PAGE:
This presentation, complete with the `talking head' commentators that inevitably accompany such efforts, goes back to the early days of slavery and demonstrates that there was always an element of the struggle for freedom by black slaves from the earliest days of European settlement in North America. Moreover, a cadre of freed blacks who were the catalyst for the freedom struggle developed from early on as well. However, the black anti-slavery movement (and for that matter the white part of the anti-slavery movement) did not get energized until the early 19th century in response to the increasing use of slaves to cultivate the expanding cotton crop on Southern plantations. From then on the propaganda fight for emancipation took many forms but basically continued unabated until the Civil War militarily resolved the issue against slavery.
One of the benefits of this production is a well though out exposition of the role that blacks played in this anti-slavery process. Not just the now well-known names like Frederick Douglass, Sojourner Truth and Harriet Tubman but the little known Henry Garnet, John Stills and John Parker. Moreover, whatever social distinctions could be drawn, even by those within the anti-slavery movement, between blacks and whites it represented the first serious integrated social movement in this country. Needless to say such efforts have been far and few in the history of this country. It is clear that there would be no underground railroad stretching, at it needed to at times, all the way to Canada without such integrated efforts. Aiding that clarity is mention of the Midwest, especially the Ohio River towns, as routes to freedom as well as the more well known eastern coastal routes.
A major highlight here was a serious exposition of the role of the Fugitive Slave Act of 1850 in curtaining the effectiveness of the Underground Railroad, causing the first seeds of irreconcilable conflict between North and South and contributing to the overweening and disproportionate role that the South played in national politics. Some worthwhile time was spent detailing the effects that such legislation had on ordinary citizens who wished not to be complicit with the slaveholders. The various efforts by Northerners, and not just hard core abolitionists, to resist the slave catchers as they headed north is dramatically presented. The well-known Boston case of Anthony Brooks is the focal point for this section.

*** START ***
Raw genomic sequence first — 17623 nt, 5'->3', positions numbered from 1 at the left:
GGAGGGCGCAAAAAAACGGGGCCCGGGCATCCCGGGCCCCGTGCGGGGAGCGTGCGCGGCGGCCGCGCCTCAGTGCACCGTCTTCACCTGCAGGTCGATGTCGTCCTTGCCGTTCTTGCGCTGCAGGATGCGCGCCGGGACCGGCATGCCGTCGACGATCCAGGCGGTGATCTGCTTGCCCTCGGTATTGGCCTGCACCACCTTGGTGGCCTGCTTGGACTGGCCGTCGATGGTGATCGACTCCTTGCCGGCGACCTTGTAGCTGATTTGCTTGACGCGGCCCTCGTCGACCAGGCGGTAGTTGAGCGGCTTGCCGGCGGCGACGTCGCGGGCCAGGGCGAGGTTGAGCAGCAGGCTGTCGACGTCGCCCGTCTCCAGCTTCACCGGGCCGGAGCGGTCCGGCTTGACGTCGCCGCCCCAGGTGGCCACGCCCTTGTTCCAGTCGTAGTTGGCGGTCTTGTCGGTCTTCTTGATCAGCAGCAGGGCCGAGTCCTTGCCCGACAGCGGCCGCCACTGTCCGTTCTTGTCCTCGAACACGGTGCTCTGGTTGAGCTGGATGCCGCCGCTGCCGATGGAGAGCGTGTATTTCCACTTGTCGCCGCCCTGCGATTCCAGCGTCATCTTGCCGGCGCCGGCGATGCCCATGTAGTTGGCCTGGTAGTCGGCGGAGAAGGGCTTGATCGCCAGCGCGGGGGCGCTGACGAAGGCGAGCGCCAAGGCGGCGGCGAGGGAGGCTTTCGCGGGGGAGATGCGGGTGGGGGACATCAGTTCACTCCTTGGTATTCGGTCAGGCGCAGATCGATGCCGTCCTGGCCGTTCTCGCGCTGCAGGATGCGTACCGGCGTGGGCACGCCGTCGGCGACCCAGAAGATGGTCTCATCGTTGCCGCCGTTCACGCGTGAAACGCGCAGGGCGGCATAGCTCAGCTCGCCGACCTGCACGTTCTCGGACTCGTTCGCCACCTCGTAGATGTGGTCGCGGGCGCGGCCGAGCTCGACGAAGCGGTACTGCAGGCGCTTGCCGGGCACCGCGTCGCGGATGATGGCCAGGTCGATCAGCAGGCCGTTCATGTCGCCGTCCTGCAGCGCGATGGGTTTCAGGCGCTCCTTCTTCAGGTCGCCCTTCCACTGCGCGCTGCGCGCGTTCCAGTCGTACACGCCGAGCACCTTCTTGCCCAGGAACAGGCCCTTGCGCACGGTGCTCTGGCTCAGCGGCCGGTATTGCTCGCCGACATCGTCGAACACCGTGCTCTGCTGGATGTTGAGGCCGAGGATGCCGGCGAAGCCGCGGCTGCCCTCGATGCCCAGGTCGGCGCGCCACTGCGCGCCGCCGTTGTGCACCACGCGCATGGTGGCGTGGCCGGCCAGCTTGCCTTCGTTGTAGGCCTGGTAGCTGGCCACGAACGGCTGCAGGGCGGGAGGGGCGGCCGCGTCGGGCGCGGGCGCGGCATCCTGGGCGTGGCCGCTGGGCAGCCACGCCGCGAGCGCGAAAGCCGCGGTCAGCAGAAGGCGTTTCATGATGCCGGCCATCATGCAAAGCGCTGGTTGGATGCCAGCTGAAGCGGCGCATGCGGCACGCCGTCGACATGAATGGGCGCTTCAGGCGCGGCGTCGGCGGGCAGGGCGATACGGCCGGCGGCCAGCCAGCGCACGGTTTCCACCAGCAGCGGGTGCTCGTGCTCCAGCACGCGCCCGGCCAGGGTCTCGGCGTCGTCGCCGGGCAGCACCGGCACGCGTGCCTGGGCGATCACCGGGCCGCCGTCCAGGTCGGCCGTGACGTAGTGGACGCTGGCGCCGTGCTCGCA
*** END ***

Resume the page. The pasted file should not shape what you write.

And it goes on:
If there is one criticism that I have of this presentation though it goes back to that first sentence of this entry. If we now know that blacks themselves, as ultimately demonstrated by the enlistment of 200, 000 black Union soldiers in the Civil War, were not mere passive victims of slavery there was a tendency of this presentation to over play the quest for freedom by blacks. One of the hard facts of human history is that oppression oppresses. That little truism conceals this truth- not everyone, and maybe not even many of those oppressed, in the great scheme of things, can break out of the struggle to merely exist to rise out and rebel. Or even flee. This was the vanguard, a precious vanguard, but a vanguard nevertheless. That vanguard expressed that suppressed urge for freedom that we assume beats in every human heart. That is the value of this docu-drama. Watch it and learn a few things about our common history.
- Important and fascinating subject matter.
- Necessary historic context is provided.
- Length of this film (95 minutes) strikes the right balance between education and audience patience.
- Personal stories of individuals and families are used effectively to bring the viewer an intimate understanding of the evil of slavery.
- Presentation is very polished.
- Narration is enthusiastic, without smothering the historical review of an important part of America's past.
- Acting in re-enactments was sometimes on the weak side.
In short, this is an excellent DVD which I found both informative and emotional.